Lorde utterly dominates several Billboard charts nowadays, especially for her Adult Pop song “Team”. But she has earned considerable notoriety for much of the past year for her genre-defying debut single “Royals”, and for her critically acclaimed first proper album, Pure Heroine (2013). Youthful singer-songwriter Ella Yelich-O’Connor is a denizen of New Zealand. Among other accolades, she also won two Grammys — Song of the Year and Best Pop Solo Performance — this year, both of which for her worldwide hit “Royals”. She could have easily won for her fine album, too.
Logically, Lorde is amidst a whirlwind U.S. tour in which she headlines approximately 18 scheduled gigs in three and a half weeks, from Austin to Oakland. She then tackles the festival circuit as her itinerary includes three South American Lollapalooza dates, and two shows at Coachella. In short, Lorde is a busy, talented, and in-demand artist. Her sold-out show at The Midland was simultaneously enchanting and triumphant, and it italicized an emerging artist who can solidly deliver her songs within a live setting, and with few, if any, mistakes.
Apropos of Lorde’s live approach, her set was mostly conservative at heart. She does not present anything risky or experimental. But that’s not necessarily a negative at this early starting-point, as she looks to gain further appeal and, more importantly, loyal and eager fans. Touring is incalculably critical for a musician. Lorde is on her first proper tour, but she seems as well-rehearsed as a veteran artist and she is both charming and cordial. In fact, simply performing Pure Heroine songs in a manner that is faithful to the album was no small feat because of its slew of backing vocals, but Lorde performed most of the album’s songs true to the record, and the acoustics were sound. The result, as it were, was riveting.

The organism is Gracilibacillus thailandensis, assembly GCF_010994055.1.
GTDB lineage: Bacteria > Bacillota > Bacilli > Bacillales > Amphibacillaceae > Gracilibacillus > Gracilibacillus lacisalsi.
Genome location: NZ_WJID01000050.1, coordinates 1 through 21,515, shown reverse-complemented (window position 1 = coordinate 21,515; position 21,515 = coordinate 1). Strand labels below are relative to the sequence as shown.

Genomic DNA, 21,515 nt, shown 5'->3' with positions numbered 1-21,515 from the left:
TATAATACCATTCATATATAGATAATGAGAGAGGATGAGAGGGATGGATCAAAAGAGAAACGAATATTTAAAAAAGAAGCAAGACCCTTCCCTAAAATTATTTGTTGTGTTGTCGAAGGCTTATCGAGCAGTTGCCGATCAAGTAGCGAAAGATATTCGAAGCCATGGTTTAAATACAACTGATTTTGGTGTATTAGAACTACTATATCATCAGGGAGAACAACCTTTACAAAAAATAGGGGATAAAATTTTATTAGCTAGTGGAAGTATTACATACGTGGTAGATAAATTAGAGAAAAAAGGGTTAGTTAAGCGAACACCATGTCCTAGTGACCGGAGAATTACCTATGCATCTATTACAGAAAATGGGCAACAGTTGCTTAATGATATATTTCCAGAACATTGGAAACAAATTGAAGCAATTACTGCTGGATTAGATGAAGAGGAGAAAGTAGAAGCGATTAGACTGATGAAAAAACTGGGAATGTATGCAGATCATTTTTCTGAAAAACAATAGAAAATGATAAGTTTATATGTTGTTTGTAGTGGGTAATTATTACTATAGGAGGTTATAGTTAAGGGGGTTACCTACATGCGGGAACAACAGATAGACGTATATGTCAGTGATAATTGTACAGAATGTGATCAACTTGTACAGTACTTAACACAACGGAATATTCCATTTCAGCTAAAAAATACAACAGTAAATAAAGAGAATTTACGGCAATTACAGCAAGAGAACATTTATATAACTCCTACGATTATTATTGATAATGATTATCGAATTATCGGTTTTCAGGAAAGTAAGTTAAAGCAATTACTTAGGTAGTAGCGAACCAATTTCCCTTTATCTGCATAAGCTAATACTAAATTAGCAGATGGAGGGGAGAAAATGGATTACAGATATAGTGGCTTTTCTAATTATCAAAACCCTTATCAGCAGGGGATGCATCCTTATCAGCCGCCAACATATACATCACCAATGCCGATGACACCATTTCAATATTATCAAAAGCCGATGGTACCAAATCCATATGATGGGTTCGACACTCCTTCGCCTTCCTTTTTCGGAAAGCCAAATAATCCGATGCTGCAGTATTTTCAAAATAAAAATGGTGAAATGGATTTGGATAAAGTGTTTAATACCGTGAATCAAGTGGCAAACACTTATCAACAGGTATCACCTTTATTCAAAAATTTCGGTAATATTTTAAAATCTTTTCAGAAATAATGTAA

Moreover, Lorde was backed on this night by a keyboardist and a drummer, even though one barely recognized their musical presence. Lorde’s singular voice is queen, and she was unquestionably polished as she juggled her live vocals with her prerecorded, backing vocals. Her choreography consisted of a sort of ecstatic fit, as she threw her arms and long tresses about, dancing on cue to hooks in songs.
She opened a bit unremarkably, but once “Tennis Court” kicked in, the buzz from the audience, which included most teenagers, heightened. Several times during the 70-minute show the audience mightily cheered as if they were witnessing the Fab Four on the Ed Sullivan Show. Among the night’s highlights was Lorde discussing the theme of “Ribs”, her narrative beginning with a house party and concluding with a coming of age meditation. Also, prior to “Royals”, Lorde noted how Kansas City was an “inspiration”. Her cover of “Swingin Party” (the Replacements)was most intriguing and substantive while “Team”, of course, was an undeniable winner, even though Lorde’s vocals were unclear toward the end. Her best song was her climactic encore, “A World Alone”, during which she donned a cape with great pride. Her eccentric cover of “Everybody Wants to Rule the World”, however, was sorely missed.
On Lorde’s Twitter account recently, she noted that her “pop princess” status is real. Well, her live show is real as well: Lorde’s performance in Kansas City was polished and well-rehearsed, and furthermore it was clear that she is in the process of building a good name for herself.